The coalition being formed by Yesh Atid’s Yair Lapid and Yamina’s Naftali Bennett would mark many firsts and break no small number of records in Israel’s political history.
The planned appointment of Bennett as prime minister, in rotation with Lapid, would be the first time that Israel will be led by a religiously observant, kippa-wearing prime minister. If the government is sworn in, Bennett will also be the leader of the smallest faction ever to appoint a prime minister, as his Yamina has a mere seven MKs, one of whom has declared he will vote against the proposed coalition, and another of whom has said he may do so.
Bennett, 49, will also be Israel’s second-youngest prime minister — the record for youngest stays with Netanyahu, who was just 46 the first time he assumed the role in 1996.
The new government, if it is indeed sworn in sometime in the next 12 days, would be the first one in which the faction leader who assumes the post of prime minister (Bennett) is not the same one who actually received the mandate to form a government (Lapid). Lapid would step into the post only in September 2023.
A record-breaking eight women are likely to hold ministerial portfolios in the planned government, including some of the most influential ones: transportation minister Merav Michaeli (Labor), interior minister Ayelet Shaked (Yamina), education minister Yifat Shasha-Biton (New Hope), economy minister Orna Barbivai (Yesh Atid), culture minister Karine Elharrar (Yesh Atid), social equality minister Merav Cohen (Yesh Atid), immigrant absorption minister Pnina Tamano-Shata (Blue and White), and environmental protection minister Tamar Zandberg (Meretz).
There will be eight Arab MKs in the coalition, and although Ra’am is not the first Arab party to serve in government, it is the first time that one has played such a key role in its formation.
Analysts have noted that the cabinet would be a diverse one, with at least one-third of the government’s members being of Mizrahi origin. It would include an Arab minister, Regional Cooperation Minister Issawi Frej of Meretz, and an Ethiopia-born one in Tamano-Shata.
There are a record-breaking eight factions in the coalition, four of which are led by former journalists — Lapid, Michaeli, New Hope’s Gideon Sa’ar and Meretz’s Nitzan Horowitz — marking another first.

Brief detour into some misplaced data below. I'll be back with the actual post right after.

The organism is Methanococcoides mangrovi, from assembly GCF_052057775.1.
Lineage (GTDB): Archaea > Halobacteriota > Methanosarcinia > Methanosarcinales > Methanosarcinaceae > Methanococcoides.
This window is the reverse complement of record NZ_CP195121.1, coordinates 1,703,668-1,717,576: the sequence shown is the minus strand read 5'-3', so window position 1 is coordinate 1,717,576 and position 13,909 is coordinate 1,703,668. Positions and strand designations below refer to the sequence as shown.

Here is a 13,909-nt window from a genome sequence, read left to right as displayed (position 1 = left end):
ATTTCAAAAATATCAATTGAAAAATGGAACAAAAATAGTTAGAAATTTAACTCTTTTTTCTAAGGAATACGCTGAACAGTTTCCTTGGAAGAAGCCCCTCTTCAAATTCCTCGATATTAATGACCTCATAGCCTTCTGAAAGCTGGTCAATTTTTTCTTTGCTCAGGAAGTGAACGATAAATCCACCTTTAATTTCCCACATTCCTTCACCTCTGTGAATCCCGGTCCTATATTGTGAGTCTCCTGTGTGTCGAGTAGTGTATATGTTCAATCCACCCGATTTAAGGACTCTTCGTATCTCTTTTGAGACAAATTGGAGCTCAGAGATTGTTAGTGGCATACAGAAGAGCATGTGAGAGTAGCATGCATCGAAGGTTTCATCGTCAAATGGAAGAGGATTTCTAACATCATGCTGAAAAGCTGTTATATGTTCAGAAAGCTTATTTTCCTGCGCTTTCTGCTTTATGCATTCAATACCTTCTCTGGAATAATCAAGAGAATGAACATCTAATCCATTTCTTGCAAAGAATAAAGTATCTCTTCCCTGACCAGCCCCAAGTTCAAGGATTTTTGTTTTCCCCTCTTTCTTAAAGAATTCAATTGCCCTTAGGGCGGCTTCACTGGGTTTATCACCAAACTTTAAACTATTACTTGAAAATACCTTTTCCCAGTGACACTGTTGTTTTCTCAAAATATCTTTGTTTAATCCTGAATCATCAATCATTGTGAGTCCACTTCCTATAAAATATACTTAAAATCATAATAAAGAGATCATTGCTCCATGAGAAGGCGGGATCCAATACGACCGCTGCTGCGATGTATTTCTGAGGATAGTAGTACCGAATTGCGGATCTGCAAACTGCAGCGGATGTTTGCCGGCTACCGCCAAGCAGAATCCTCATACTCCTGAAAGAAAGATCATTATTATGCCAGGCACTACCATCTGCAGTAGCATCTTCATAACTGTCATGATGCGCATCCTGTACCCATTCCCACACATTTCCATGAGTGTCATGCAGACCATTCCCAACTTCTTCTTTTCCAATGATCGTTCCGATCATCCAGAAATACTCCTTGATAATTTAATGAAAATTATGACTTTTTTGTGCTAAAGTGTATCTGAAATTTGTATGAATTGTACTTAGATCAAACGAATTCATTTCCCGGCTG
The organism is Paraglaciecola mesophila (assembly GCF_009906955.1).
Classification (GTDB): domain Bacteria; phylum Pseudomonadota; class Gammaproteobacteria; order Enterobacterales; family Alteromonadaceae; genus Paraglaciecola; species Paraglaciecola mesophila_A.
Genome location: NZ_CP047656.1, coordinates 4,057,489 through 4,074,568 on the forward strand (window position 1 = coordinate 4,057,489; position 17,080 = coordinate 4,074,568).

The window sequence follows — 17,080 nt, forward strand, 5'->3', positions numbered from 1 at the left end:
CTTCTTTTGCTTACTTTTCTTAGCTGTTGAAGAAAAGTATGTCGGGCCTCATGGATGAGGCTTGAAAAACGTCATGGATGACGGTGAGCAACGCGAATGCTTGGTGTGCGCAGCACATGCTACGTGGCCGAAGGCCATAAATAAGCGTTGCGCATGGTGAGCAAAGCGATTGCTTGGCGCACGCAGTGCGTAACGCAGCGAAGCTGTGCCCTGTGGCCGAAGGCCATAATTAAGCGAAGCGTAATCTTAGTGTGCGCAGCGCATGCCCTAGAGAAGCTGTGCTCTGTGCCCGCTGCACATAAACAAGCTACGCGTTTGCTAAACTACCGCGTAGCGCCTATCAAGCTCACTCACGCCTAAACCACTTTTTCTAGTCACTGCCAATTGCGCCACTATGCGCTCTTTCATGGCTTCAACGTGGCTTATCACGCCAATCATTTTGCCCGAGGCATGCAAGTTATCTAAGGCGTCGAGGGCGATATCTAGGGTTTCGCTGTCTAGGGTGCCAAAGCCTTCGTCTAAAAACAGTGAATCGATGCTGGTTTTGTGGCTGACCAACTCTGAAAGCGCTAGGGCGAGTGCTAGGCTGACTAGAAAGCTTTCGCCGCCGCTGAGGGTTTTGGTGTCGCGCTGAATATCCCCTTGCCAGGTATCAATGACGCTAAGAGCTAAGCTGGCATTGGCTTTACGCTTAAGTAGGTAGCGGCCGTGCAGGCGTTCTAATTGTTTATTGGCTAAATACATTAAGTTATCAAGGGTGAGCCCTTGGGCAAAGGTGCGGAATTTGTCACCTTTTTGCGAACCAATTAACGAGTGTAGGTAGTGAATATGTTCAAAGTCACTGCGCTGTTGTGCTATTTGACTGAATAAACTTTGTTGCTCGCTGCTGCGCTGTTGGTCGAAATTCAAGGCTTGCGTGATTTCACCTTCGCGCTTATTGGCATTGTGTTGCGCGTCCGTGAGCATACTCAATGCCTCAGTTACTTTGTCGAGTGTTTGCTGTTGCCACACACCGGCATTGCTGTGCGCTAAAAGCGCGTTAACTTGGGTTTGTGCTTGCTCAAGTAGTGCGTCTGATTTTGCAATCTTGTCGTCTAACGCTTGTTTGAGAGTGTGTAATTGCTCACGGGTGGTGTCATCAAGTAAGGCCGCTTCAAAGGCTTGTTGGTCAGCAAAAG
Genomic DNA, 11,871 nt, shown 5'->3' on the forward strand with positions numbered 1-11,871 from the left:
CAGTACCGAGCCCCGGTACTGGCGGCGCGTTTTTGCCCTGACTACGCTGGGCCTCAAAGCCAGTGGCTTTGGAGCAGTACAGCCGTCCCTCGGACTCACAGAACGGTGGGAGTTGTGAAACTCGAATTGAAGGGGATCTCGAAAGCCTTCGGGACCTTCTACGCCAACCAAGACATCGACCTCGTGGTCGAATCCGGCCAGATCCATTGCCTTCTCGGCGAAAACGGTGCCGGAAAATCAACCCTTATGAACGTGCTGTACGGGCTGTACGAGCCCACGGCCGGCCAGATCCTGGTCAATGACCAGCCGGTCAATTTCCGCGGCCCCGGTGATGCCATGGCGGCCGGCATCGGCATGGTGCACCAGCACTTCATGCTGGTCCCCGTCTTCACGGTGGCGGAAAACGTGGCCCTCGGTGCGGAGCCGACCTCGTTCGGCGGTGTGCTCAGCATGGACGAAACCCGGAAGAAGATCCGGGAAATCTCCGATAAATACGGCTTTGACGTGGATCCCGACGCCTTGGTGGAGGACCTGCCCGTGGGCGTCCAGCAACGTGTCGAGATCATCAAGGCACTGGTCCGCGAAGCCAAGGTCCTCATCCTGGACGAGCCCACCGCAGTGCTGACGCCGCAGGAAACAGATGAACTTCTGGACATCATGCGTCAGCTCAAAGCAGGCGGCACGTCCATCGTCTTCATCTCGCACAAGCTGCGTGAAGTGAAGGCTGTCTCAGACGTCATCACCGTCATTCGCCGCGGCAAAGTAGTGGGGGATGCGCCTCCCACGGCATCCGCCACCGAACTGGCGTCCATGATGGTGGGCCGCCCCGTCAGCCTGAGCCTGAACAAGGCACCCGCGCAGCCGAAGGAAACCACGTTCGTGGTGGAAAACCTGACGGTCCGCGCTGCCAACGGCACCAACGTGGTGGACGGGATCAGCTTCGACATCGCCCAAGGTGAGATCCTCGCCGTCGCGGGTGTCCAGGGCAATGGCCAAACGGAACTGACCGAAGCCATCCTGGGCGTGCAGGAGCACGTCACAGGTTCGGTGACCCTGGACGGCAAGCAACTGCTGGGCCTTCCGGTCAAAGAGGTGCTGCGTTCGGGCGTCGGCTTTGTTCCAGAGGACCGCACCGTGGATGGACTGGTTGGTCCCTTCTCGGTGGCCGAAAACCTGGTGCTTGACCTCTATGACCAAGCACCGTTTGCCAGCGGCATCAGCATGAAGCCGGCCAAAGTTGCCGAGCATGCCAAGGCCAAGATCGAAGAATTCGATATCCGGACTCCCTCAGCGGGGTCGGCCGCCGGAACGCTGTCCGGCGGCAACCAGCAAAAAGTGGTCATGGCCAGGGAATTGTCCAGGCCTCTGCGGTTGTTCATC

Five of the eight faction heads have previously served as ministers in Netanyahu governments — Lapid, Sa’ar, Bennett, Yisrael Beytenu’s Avigdor Liberman and Blue and White’s Benny Gantz.
Three of the eight faction heads started their careers as senior aides to Netanyahu — Bennett, Liberman and Sa’ar. Yamina’s Shaked also worked for Netanyahu for a number of years.
Despite claims by Netanyahu that the nascent coalition is a “left-wing government” that is “a danger to the security of Israel and a danger to the future of the state,” the top-level security cabinet will have a clear majority of right-wing members, Hebrew media reported Sunday.
According to reports by the Kan public broadcaster and Channel 12 news, the high-level body will be made up of either 10 or 12 members, but in either case with a clear right-wing majority.
According to the reports, the security cabinet will include three Yamina members — Bennett, Shaked and Matan Kahana. There will be two members of the Likud-breakaway New Hope party, Gideon Sa’ar and Ze’ev Elkin, along with Yisrael Beytenu’s Liberman.
Yesh Atid will only have one security cabinet member: Lapid. There will also be one representative from Blue and White, Gantz; one from Labor, Michaeli; and one from Meretz, Horowitz.
Under such a scenario, the right would have a 6-4 majority over the center and left.
The report also said that talks were underway on adding two more members, Labor’s Omer Barlev and New Hope’s Yoaz Hendel. If added, the right would enjoy a 7-5 advantage.
Under Israeli law, the security cabinet can consist of no more than half the number of ministers in the government. It can include additional ministers who are observers and can’t vote on cabinet decisions.
By law, the prime minister, defense minister, foreign minister, finance minister, public security minister and justice minister must all be members of the security cabinet.